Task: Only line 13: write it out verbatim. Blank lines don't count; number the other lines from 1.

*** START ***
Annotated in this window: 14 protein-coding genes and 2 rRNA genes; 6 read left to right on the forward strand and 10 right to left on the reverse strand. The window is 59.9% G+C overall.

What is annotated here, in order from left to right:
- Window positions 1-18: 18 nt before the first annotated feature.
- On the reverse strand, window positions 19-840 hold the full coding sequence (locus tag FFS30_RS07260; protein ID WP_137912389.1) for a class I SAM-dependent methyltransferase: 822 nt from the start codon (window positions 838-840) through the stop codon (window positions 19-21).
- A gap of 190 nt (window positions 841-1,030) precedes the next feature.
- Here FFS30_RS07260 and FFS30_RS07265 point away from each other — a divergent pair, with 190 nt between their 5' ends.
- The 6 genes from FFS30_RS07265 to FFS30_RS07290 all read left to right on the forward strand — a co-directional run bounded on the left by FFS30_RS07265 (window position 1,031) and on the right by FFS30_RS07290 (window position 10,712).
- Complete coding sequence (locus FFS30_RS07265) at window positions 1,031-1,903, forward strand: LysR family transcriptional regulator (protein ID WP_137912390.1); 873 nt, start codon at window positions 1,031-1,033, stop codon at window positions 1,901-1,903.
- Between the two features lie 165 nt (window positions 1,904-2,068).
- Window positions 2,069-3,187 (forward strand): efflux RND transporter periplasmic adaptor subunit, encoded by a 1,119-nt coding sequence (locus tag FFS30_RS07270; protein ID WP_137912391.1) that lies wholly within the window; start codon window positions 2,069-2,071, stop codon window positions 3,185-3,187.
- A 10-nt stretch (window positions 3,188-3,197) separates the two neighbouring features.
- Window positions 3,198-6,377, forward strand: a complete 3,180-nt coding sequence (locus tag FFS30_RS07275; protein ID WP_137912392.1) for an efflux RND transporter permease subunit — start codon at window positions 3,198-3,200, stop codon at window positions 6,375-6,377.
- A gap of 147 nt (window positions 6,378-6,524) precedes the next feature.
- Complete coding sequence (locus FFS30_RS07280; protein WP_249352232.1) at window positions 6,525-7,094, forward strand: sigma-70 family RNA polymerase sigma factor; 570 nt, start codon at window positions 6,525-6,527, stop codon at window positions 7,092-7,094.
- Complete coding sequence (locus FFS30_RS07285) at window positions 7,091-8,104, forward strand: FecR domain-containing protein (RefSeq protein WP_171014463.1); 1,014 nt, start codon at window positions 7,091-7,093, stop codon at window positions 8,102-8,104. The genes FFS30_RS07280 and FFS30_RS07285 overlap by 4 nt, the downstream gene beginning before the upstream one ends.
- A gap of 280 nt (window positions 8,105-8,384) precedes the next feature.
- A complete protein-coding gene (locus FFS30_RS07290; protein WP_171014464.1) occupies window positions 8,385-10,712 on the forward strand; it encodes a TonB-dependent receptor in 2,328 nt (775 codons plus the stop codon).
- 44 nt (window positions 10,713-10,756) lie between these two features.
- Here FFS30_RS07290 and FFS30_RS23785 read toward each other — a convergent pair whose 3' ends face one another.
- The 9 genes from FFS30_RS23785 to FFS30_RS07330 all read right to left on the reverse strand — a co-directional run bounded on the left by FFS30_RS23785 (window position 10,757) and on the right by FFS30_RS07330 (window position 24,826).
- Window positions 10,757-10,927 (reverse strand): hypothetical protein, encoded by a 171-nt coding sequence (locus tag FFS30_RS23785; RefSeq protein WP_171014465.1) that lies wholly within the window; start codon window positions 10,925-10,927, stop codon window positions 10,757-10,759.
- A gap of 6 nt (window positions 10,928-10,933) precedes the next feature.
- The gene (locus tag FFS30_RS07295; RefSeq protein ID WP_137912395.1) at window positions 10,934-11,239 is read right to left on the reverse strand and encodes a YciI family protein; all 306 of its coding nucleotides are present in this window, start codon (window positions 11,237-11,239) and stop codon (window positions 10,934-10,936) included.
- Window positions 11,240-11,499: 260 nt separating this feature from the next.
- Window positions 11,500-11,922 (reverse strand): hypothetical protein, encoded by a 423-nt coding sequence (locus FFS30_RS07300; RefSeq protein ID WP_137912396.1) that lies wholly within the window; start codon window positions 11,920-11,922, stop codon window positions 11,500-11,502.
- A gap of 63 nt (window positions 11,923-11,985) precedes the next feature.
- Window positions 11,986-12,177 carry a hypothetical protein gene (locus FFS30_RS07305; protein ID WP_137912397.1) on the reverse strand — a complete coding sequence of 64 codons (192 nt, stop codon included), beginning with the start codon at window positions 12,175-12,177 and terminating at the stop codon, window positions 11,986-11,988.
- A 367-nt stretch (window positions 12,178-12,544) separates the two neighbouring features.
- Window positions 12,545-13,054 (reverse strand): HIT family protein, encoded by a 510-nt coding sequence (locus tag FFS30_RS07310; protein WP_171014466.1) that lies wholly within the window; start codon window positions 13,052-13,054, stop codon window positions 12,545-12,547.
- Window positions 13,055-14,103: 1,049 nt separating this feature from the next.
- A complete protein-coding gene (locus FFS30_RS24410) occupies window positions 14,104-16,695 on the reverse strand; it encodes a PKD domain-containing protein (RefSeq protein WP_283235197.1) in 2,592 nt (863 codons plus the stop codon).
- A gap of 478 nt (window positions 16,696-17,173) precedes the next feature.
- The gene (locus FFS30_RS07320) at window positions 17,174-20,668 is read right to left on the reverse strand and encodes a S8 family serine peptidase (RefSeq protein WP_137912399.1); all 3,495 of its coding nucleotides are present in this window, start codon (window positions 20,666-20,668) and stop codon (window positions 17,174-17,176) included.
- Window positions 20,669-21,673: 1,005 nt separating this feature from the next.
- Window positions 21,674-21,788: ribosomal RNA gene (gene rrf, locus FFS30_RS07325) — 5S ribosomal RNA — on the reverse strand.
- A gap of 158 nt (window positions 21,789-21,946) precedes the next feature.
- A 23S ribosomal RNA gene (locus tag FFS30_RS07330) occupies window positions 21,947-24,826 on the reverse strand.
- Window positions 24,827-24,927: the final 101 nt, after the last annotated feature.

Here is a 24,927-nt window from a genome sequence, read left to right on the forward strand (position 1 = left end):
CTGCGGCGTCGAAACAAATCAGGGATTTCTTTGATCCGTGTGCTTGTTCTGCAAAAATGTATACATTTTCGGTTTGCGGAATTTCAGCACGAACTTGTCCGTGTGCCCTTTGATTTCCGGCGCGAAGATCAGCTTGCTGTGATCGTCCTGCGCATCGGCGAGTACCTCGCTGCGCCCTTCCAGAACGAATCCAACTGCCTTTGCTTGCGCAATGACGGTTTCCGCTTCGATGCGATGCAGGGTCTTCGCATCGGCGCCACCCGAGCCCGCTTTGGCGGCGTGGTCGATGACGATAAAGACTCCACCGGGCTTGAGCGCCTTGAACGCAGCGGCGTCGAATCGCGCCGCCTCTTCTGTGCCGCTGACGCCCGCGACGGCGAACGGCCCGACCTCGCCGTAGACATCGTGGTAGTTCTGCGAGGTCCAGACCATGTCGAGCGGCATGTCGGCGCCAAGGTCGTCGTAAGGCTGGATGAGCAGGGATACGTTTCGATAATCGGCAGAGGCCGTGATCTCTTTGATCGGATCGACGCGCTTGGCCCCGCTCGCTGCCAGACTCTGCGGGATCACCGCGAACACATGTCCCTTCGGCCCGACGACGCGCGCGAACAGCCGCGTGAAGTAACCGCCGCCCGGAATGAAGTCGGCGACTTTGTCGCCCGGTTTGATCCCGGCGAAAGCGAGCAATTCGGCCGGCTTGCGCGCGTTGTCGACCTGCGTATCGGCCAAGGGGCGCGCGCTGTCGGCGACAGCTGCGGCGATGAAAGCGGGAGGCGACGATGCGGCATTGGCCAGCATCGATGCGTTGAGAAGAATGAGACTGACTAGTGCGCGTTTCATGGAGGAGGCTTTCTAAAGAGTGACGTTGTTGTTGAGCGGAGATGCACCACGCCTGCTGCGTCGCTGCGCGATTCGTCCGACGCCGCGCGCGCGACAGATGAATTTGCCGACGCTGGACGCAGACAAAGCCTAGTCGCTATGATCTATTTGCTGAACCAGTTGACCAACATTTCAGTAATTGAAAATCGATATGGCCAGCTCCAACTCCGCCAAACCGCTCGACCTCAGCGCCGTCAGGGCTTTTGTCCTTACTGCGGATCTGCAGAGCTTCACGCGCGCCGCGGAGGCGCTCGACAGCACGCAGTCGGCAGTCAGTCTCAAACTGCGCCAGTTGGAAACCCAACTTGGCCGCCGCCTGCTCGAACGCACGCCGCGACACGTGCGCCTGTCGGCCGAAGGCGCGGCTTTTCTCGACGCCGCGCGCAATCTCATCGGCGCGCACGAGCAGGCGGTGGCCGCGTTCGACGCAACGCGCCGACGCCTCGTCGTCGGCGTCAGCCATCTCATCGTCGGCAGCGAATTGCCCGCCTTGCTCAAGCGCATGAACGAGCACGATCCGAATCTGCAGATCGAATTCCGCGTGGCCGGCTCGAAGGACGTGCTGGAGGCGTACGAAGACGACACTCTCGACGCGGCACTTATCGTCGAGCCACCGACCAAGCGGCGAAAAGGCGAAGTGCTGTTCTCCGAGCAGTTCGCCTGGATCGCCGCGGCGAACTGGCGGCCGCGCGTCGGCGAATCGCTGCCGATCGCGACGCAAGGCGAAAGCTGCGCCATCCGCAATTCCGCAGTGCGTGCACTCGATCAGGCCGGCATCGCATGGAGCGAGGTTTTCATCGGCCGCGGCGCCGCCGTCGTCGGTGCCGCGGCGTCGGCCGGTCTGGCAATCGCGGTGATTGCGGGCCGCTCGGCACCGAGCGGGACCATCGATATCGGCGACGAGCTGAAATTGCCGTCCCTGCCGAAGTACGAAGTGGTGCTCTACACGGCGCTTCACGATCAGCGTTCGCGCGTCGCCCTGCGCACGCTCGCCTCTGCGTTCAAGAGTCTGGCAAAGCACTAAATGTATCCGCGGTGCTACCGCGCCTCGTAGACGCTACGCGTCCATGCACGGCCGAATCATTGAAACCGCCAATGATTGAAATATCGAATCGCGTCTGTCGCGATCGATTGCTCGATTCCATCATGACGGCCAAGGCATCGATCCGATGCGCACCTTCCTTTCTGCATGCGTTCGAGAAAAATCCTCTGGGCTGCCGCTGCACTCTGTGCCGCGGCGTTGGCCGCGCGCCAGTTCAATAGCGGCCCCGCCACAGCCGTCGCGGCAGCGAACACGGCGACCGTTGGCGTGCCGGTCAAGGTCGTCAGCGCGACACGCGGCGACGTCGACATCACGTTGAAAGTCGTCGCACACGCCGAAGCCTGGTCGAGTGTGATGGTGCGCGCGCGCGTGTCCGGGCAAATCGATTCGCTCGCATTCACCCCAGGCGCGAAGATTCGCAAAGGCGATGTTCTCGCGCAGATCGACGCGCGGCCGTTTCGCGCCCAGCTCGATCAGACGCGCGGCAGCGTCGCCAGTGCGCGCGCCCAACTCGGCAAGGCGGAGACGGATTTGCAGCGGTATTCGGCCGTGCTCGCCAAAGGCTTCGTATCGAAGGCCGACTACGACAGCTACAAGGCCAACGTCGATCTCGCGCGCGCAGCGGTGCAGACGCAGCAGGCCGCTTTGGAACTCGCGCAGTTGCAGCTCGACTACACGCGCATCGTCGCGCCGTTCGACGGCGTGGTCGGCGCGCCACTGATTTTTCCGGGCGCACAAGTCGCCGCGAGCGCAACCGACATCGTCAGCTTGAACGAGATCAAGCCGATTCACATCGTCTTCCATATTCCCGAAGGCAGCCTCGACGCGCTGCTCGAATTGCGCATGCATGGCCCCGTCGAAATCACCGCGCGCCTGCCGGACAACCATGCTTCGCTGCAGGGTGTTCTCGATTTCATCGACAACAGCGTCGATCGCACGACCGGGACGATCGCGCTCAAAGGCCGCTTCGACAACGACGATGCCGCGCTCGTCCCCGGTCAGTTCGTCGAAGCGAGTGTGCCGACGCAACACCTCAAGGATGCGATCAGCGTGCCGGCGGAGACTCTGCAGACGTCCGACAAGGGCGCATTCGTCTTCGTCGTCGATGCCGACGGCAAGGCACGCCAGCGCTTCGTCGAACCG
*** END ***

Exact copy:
- A gap of 147 nt (window positions 6,378-6,524) precedes the next feature.